On Wednesday (June 15), the Obama administration sent a legal opinion to every member of Congress concerning the application of the 1973 War Powers Act as it pertains to the war in Libya. State Department legal adviser Harold Koh, who gained notoriety for writing legal opinions supporting drone attacks in Pakistan, said the act does not apply to Libya because the conflict does not constitute actual “hostilities” involving Americans.
I’m not sure what the administration considers bombing runs and missile strikes by Predator drones, but such actions are certainly considered “hostile” by those pulling the trigger and by the individuals on the receiving end. Given that the 60-day window a president is granted to initiate military action has passed, it’s time for this administration to break with past presidents and put the Libyan war up for a vote in Congress. This would only help the administration gain more credibility with the public, given that recent polls indicate most Americans want to see Congress vote on the Libyan conflict.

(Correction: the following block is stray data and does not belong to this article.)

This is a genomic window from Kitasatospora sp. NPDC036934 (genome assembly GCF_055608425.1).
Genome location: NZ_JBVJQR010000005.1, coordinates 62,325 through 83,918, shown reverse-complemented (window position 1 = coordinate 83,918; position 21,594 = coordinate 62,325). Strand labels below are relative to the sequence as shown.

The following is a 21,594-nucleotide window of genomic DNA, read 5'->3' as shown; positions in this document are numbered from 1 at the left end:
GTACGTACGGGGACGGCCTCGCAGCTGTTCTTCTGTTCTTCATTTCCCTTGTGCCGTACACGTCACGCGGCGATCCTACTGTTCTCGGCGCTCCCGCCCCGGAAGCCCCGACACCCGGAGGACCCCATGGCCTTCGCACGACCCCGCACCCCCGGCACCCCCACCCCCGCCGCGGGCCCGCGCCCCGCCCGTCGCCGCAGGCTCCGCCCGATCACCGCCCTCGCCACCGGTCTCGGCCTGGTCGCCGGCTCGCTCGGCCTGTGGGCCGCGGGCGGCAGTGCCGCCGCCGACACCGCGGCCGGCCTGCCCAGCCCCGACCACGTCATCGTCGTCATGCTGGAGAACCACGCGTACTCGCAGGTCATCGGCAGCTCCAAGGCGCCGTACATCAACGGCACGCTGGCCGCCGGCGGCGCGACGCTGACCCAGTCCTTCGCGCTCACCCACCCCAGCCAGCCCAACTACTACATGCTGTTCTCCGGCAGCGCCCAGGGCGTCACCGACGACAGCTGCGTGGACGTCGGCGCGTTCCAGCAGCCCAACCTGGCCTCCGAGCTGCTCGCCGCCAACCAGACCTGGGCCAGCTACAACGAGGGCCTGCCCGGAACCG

A vote would also serve a more important goal: restoring the rule of law to American military action abroad.
Editor’s note: On Friday, after this letter had been submitted, the House voted 295-123 to defeat a motion supporting the U.S. mission in Libya.